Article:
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“The struggle against corruption is a struggle for human rights”

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Civil society working group submits recommendations to Zondo Commission

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The joint submission by the Civil Society Working Group says that the Zondo Commission needs active engagement from civil society. Photo: Liezl Human
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“The crimes committed by corrupt individuals and networks have had a devastating impact on South Africans. They have eroded human dignity, access to basic rights contained in the Bill of Rights, and in some cases, they have threatened or cost lives,” reads An Agenda for Action, the Civil Society Working Group on State Capture’s latest submission to the Zondo Commission.

This week the Civil Society Working Group on State Capture, a coalition of more than 20 organisations, submitted recommendations to the Zondo Commission. It includes 15 detailed recommendations. The non-governmental organisation Open Secrets is the secretariat and convener of the Working Group.

The recommendations focus on five areas needing critical attention, particularly with regard to transparency and accountability in criminal justice agencies, state-owned enterprises (SOEs), private institutions, and political parties.

“We would like to see prosecutions of all those who have been found guilty of corruption,” said Motlatsi Komote from the Dullah Omar Institute at the joint public briefing on Wednesday.

“These recommendations have set out how we should be cleaning up the mess in the criminal justice system, from leadership to the creation of more effective oversight mechanisms,” said Komote.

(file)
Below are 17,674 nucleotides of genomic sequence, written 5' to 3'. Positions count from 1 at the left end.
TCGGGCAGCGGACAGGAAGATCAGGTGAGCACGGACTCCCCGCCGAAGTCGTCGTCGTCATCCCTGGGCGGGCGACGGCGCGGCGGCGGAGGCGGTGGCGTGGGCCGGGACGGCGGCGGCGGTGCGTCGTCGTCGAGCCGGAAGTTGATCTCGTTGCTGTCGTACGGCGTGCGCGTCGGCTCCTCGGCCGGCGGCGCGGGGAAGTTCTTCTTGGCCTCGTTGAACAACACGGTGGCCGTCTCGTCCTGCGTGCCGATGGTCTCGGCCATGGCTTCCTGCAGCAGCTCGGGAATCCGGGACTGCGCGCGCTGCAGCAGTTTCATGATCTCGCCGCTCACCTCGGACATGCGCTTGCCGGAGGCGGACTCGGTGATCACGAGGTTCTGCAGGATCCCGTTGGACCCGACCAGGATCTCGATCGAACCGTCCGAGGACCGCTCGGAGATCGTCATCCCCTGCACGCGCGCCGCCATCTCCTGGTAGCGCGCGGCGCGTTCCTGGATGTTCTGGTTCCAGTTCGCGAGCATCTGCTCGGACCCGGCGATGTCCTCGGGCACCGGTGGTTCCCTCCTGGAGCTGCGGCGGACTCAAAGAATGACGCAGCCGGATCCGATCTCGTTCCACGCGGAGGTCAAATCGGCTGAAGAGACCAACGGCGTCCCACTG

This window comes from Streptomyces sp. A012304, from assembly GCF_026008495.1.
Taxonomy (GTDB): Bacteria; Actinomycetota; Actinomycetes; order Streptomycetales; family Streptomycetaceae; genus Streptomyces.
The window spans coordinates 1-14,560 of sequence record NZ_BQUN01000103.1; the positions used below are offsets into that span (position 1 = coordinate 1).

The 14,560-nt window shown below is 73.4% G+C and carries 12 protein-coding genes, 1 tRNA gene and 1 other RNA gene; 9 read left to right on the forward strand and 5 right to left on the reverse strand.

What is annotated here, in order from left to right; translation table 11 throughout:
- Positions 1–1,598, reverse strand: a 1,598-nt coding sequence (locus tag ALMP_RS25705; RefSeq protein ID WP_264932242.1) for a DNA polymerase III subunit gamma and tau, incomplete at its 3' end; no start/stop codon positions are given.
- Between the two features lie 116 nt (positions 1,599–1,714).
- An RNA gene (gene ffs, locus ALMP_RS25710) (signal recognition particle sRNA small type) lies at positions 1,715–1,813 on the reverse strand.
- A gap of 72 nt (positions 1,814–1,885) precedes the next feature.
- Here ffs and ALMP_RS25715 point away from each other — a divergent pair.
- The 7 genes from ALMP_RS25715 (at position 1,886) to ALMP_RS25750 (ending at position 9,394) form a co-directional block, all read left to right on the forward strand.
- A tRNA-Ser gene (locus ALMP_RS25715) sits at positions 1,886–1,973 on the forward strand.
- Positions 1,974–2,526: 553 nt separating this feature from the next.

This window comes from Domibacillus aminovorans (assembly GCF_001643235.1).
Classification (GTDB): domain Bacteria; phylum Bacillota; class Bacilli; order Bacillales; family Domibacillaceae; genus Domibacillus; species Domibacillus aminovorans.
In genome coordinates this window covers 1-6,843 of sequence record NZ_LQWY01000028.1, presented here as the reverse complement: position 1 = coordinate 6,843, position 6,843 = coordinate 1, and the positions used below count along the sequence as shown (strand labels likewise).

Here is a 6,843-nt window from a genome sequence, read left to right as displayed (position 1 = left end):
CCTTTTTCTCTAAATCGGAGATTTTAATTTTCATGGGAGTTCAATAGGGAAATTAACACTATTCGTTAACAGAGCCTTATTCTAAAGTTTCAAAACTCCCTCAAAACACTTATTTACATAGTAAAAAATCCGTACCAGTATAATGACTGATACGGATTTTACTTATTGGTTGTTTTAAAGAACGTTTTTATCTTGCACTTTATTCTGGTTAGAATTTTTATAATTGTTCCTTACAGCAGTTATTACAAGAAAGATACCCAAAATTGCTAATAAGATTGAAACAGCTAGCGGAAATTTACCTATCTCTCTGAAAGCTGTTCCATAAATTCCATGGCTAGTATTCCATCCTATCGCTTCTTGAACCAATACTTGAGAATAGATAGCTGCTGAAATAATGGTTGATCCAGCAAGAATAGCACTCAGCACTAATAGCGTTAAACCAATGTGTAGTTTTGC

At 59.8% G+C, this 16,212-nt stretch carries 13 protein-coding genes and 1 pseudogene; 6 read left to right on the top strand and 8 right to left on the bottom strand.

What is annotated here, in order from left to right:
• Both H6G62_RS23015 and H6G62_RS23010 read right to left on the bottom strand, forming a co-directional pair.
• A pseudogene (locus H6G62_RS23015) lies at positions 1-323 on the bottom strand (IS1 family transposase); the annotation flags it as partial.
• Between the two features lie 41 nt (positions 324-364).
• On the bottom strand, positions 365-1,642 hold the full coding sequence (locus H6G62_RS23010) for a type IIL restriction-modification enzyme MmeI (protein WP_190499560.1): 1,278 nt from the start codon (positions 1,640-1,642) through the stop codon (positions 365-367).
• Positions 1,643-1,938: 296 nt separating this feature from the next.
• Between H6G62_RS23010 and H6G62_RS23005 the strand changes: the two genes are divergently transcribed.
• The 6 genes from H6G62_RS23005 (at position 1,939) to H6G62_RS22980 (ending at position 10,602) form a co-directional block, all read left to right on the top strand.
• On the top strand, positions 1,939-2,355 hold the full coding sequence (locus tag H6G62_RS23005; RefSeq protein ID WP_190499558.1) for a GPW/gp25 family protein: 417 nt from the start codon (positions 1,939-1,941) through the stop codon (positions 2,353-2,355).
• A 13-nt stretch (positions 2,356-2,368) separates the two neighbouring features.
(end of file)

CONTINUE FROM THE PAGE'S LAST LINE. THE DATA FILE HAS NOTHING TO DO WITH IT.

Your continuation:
“It is imperative that the country’s criminal justice agencies are well resourced in terms of budget and capacity in order for them to act on the findings of the Zondo Commission, and the evidence of state capture presented by many witnesses and whistleblowers,” reads the submission.

The public briefing stressed the importance of accountability both at state-owned institutions and private companies implicated in state capture allegations.

“There is a state of emergency in terms of our SOEs,” said Komote. “We need to pay attention to who is appointed as board members of state-owned entities.” He said a single law should govern SOEs.

“It’s very hard for us to hold board members accountable when they themselves are not sure which law applies when,” said Komote.

Mike Marchant explained that Open Secrets’ submission, “The Enablers”, sought to draw attention to the role of private companies and their links to SOEs.

“The banks, law firms, consultancies, and accountants sit at the heart of an economy that enables corruption,” said Marchant. “If you look at Transnet and Eskom, they have had big firms embedded there for the last decade to instruct and sign off all of the deals that we now know were fundamentally corrupt,” said Marchant.

The Working Group told the Zondo Commission that they were willing to arrange a meeting and discuss their recommendations.

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TOPICS:  Civil Society Corruption State Capture

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